US -The Southeast Coastal Ocean Observing Regional Association (SECOORA) will receive $784,535. M. Richard DeVoe, SECOORA Board of Directors Chairman and Executive Director of the South Carolina Sea Grant Consortium will oversee the continued development of SECOORA and associated activities, including data management. An additional $1.2M will go to the Carolinas Regional Coastal Ocean Observing System, where Dr. Lynn Leonard, Geology Professor at the University of North Carolina at Wilmington’s Center for Marine Science, will oversee coordination of observing efforts in North and South Carolina.
The goals of SECOORA are to maintain and enhance coastal meteorological and oceanographic observations regionally, increase access to and use of observing data, identify and prioritize future regional needs for ocean information, monitor conditions so decision-makers can take appropriate action, and improve nowcasts and forecasts for rip currents, near shore waves and ocean circulation, and coastal water quality. These efforts will benefit search and rescue operations, fisheries and coastal management, and recreational and commercial use of coastal waters.
“Regional partnerships are critical to the success of a national Integrated Ocean Observing System,” said Zdenka Willis, NOAA IOOS program director. “With increased understanding of our oceans and coasts comes an increased ability to keep our nation safe, our economy secure, and our environment healthy and productive.”
SECOORA is one recipient in an anticipated series of IOOS grants across the nation this year, totaling $20.4M. These grants will support the continuation of 17 multi-year projects awarded in 2007, as well as new efforts in 2008.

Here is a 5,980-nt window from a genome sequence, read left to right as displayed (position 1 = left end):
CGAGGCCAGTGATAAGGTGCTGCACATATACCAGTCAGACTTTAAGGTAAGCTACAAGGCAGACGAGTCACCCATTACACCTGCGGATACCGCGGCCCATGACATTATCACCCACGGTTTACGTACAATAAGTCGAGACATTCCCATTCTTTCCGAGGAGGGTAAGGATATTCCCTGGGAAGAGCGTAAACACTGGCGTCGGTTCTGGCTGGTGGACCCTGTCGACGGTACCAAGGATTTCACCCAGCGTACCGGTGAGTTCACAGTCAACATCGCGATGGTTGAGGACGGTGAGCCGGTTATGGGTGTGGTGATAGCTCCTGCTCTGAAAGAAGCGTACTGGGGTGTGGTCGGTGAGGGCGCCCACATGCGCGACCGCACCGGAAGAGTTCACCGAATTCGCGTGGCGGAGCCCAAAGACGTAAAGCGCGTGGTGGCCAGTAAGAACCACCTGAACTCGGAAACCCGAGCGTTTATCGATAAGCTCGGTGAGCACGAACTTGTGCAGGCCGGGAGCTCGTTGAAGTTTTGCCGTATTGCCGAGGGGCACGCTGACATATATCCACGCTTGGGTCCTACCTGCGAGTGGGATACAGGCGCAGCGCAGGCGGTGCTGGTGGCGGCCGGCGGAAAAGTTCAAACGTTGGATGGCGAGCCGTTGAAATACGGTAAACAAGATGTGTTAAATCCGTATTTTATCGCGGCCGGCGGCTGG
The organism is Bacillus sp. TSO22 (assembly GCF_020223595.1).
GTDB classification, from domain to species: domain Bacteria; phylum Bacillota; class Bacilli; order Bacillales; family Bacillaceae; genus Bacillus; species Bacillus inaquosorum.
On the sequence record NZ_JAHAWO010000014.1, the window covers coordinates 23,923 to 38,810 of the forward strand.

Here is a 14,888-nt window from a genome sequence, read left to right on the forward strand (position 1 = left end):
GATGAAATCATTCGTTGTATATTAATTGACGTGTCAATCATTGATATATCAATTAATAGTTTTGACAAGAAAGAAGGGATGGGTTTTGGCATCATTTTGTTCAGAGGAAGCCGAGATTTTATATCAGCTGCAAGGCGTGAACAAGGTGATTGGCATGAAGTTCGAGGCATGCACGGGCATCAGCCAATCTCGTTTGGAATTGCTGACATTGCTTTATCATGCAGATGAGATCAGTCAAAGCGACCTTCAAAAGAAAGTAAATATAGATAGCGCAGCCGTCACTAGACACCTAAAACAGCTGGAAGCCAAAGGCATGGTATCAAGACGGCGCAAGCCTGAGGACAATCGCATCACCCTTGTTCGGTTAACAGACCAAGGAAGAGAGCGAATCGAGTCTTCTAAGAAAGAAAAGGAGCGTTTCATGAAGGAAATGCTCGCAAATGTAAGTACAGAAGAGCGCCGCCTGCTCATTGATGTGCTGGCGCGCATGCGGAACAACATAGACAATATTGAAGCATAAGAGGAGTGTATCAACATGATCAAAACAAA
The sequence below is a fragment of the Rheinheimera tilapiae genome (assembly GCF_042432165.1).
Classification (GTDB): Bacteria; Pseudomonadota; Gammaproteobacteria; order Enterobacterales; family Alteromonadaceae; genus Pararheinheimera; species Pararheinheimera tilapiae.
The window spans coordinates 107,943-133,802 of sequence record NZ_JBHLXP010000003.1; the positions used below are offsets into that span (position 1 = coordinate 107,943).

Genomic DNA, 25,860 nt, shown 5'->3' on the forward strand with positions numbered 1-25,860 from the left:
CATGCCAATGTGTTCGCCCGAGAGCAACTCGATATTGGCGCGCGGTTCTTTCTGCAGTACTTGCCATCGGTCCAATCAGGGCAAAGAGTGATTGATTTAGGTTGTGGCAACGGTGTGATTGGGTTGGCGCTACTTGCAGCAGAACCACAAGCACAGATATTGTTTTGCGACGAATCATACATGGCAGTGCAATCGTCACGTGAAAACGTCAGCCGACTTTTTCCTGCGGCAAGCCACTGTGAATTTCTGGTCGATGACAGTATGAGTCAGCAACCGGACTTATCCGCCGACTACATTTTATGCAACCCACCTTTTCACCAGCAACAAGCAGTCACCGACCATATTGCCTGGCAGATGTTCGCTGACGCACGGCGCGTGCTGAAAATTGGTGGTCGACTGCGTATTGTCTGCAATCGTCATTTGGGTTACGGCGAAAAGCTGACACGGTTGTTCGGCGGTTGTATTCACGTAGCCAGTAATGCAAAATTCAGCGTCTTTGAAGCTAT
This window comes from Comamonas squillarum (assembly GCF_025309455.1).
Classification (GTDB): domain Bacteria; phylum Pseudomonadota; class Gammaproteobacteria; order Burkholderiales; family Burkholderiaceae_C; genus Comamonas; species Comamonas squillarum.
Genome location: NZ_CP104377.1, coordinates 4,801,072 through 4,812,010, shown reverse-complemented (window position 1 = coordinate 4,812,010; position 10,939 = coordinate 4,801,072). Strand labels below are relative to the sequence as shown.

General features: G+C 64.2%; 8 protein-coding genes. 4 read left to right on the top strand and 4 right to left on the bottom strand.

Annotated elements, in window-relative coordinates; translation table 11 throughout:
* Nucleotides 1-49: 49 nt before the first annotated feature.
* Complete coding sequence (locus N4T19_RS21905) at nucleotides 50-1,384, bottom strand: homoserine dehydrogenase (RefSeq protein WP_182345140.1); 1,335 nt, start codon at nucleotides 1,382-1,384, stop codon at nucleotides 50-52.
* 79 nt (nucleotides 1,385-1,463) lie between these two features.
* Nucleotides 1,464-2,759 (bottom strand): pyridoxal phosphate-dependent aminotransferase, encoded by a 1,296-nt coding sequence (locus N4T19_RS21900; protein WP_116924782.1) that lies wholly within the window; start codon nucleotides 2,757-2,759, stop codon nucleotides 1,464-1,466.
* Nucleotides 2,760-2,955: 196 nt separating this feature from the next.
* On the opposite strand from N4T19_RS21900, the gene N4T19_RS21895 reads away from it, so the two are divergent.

“This agreement represents another big step forward for the Integrated Coastal and Ocean Observing System, as called for in the President’s Ocean Action Plan,” said retired Navy Vice Admiral Conrad C. Lautenbacher, Ph.D., Under Secretary of Commerce for Oceans and Atmosphere and NOAA Administrator. “This year’s award is a great example of NOAA’s dedication to our ocean and coastal observing capacity, as well as our commitment to work with our regional partners.”
This money supports NOAA’s efforts to develop a national IOOS, a vital tool for tracking, predicting, managing and adapting to changes in our coastal and ocean environments. This network of people and technology is pulling coastal and ocean data and information together, so it is easily accessible from one source and can be used by scientists and decision-makers to get a ‘bigger picture’ view of environmental change.
The National Oceanic and Atmospheric Administration, an agency of the U.S. Commerce Department, is dedicated to enhancing economic security and national safety through the prediction and research of weather and climate-related events and information service delivery for transportation, and by providing environmental stewardship of our nation’s coastal and marine resources. Through the emerging Global Earth Observation System of Systems (GEOSS), NOAA is working with its federal partners, more than 70 countries and the European Commission to develop a global monitoring network that is as integrated as the planet it observes, predicts and protects.